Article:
Thinking Outside the Big Box Store

Allie Williams, IOM
Executive Director, CRA

Retailers appealing to consumers through their corporate responsibility programs face an uphill battle. Certainly, they can do this with their policies and practices as responsible corporate citizens. They can be committed to sustainable growth and development, to local sourcing, environmental causes, fair employee relations, reasonable wagers, governance, and their philanthropic efforts. However, consumers tend to shop based on the quality of the product, its price, and its convenience. While consumers may appreciate the company’s values and even want to reward them, at the end of the day consumers are looking for value.

These corporate goals and practices need not be distinct.

The larger online retailers—companies like Wal-Mart, Amazon, and eBay—show that sustainable growth, and sustainable development can go hand in hand with value. Take Amazon, for example.

Even though the practice of shipping individual products in individual boxes may seem environmentally unsustainable or wasteful, the Amazon model of delivery may actually be better for the planet, and also for the company itself. The traditional brick and mortar store has to maintain regional warehouses, distribution centers, transportation facilities, as well as the actual big box stores. They also have to maintain parking lots, employees’ access to the facilities, maintenance and upkeep, and other costs of doing business. Employees working at the stores drive to work, the lights are kept on, inventories preserved, heating and air conditioning maintained, and parking lots and roadways cleared of debris. All this adds up to environmental costs and expenses to the company. In addition, consumers have to travel to the big box stores, using time, energy, gasoline, and wear and tear on vehicles. So even though the Amazon model of sending a cardboard box full of packing materials (which may only contain a single tube of toothpaste) may seem wasteful, at the end of the day, this may end up being a more efficient—and more environmentally sound—solution to shopping.

This is not to say that the model can’t be made more efficient. Obviously, one of the things that Amazon and other retailers are looking at is an even more effective means of distributing products from manufacture to the ultimate consumer. This may involve scooters, smaller trucks, on-demand delivery service, leveraging orders, or even drones; and it remains to be seen as a smarter and more efficient way. Some solutions may piggyback the “I-was-already-going-there-anyway” solution—maybe an Uber for shipping products, or crowdsourcing delivery. More efficient packaging, together with more environmentally conscious reuse of such packaging are also part of the “greening” of online stores.

This does not mean that consumers will shy away from the brick and mortar store. When television first came out, people were afraid that this signified the death of movie theaters. Why would anyone want to go to the movies on a Saturday night when they could stay home and watch TV? The answer, of course is not about the movie—it’s about the movie experience. Stores—particularly brick and mortar retail stores—need to become more of a destination for people to go because they want to be with other people, and they should create an experience with their customers who want to touch and feel the merchandise. I can buy a cup of coffee anywhere or make it at home. Why go to a particular coffee shop? For the experience. Even so, the brick and mortar store can also become more sustainable. Technologies like radio-frequency identification or on-shelf scanning can allow pallets filled with products to be inventoried and encourage consumers to bag-as-you-go, with rapid checkout—no need to scan individual products.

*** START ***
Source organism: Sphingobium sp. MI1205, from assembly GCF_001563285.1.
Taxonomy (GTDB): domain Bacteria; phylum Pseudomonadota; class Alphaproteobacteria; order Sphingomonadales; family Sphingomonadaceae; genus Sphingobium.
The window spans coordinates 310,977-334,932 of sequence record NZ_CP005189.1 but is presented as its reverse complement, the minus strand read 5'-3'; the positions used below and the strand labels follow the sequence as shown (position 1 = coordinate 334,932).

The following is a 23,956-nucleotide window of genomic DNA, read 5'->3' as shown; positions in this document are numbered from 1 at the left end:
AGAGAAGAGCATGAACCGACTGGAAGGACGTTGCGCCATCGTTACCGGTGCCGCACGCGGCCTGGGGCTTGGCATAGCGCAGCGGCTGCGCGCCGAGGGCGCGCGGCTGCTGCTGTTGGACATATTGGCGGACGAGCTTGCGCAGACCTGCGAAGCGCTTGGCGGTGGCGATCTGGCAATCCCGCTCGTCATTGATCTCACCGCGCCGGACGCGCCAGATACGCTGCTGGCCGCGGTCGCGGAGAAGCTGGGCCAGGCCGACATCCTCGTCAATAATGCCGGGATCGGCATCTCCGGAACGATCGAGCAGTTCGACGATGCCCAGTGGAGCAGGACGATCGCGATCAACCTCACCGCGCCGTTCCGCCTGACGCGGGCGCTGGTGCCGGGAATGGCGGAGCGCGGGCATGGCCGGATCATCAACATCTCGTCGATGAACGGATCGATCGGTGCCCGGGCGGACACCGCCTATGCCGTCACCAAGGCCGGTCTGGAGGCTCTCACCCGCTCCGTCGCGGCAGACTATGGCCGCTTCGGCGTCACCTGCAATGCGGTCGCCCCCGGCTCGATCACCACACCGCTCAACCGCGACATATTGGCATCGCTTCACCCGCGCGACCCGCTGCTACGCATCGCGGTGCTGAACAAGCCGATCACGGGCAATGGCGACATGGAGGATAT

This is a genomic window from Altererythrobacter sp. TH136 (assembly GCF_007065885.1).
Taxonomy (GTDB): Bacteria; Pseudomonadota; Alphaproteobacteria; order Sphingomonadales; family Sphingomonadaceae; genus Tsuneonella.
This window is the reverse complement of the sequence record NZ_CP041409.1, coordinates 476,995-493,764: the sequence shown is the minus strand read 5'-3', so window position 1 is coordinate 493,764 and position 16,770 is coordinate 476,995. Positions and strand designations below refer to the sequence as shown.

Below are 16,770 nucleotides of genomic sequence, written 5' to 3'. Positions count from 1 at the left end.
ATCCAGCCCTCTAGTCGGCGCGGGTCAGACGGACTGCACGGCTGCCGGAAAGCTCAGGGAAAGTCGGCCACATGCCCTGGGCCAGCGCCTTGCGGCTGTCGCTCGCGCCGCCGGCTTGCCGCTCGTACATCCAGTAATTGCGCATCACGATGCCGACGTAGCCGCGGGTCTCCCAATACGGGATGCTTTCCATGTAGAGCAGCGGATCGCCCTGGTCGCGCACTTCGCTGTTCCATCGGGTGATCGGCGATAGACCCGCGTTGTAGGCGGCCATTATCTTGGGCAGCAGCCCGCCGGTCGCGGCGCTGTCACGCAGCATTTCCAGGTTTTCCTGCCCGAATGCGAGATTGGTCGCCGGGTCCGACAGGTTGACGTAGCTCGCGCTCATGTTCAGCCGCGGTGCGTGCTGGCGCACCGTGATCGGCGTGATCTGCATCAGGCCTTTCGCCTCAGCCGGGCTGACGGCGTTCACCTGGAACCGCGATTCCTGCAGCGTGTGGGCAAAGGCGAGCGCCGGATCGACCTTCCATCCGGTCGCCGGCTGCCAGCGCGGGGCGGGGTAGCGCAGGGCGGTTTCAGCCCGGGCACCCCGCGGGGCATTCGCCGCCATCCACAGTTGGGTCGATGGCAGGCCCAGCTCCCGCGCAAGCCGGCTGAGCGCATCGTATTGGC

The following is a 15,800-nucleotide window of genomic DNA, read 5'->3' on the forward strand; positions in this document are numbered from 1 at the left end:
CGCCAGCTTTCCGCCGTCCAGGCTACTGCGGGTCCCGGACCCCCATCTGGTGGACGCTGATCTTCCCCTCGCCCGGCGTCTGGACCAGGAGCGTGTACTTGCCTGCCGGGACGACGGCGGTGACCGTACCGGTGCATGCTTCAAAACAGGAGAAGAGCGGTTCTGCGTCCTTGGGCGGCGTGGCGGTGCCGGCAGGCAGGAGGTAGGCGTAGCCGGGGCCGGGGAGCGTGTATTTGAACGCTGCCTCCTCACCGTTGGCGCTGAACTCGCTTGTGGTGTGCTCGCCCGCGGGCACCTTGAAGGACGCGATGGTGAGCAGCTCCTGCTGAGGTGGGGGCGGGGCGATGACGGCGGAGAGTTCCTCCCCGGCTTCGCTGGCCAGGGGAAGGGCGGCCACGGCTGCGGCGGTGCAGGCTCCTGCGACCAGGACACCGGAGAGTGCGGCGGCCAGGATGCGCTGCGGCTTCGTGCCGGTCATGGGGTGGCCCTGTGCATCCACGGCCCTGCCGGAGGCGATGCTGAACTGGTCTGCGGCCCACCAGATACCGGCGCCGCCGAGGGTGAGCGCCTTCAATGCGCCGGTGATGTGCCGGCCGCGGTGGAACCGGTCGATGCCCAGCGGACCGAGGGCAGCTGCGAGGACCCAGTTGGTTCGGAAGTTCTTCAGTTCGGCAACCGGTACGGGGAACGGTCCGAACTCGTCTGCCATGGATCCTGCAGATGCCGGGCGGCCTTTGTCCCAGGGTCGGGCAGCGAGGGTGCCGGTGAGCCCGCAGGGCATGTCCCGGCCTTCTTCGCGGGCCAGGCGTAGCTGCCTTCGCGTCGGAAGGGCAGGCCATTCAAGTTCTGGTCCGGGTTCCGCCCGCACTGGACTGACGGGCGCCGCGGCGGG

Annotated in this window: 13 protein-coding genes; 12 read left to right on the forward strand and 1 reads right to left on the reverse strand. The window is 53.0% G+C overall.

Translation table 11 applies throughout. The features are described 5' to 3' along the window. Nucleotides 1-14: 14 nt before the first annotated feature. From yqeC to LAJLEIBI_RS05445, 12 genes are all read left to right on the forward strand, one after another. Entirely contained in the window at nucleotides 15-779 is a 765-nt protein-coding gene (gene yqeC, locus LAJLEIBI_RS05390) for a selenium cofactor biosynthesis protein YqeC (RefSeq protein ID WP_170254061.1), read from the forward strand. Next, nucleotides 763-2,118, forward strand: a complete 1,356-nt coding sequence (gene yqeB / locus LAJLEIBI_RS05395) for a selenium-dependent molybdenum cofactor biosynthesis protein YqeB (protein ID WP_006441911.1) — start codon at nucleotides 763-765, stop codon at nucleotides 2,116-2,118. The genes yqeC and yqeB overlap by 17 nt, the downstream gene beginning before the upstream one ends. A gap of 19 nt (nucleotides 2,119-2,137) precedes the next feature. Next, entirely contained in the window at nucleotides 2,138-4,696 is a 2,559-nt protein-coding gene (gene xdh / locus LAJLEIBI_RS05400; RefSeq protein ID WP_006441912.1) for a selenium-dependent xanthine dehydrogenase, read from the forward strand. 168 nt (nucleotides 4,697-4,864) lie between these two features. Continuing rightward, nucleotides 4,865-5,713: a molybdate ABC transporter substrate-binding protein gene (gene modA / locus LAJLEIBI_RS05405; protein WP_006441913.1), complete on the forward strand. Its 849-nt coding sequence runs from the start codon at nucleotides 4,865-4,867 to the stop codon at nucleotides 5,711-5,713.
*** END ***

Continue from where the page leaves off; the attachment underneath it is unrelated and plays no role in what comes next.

There are intermediates between brick-and-mortar and online stores, too. U.K. retailer Tesco has set up virtual stores in certain Korean subway stations and at Heathrow airport using interactive large screen displays. A consumer can walk through full-sized virtual aisles, scan products, and put them into virtual carts. When you get home, the selected grocery items are waiting for you. The process encourages tube ridership, allows for efficient use of “downtime,” prevents or minimizes multiple trips to the store, and retains the ability for things like impulse or last minute purchases. Not to mention that it’s cool.

One step past this is to integrate the Internet of Things (IoT). Already, Amazon provides Amazon connected “buttons” for products such as laundry detergent or dish soap. Tap the button and you’ve ordered a refill which comes the next day. Ask Alexa, the Amazon Echo doppelganger for a new cashmere sweater, and it’s in the mail that afternoon. With IoT appliances, your refrigerator will know when you’re out of juice and order it for you, or it will decide whether that “use by” date was mandatory or discretionary. Imagine an app whereby a consumer can pre-set their own level of social or environmental consciousness of their online orders. The app expresses the consumer preference and acts as an intermediary between the consumer and the online retailer or big box store. Additionally, an app could find local items as well.

Sustainability need not be expensive. It need not cut into our bottom line. Sustainability—if done right—not only improves customer experience, increases brand loyalty, and increases commitment by management, but it can also deliver better, cheaper, and faster products for a consumer’s needs in a way they want to receive them. At the end of the day, doing well by doing good is the ultimate objective of sustainability.

Posted April 5, 2017 in CR Blog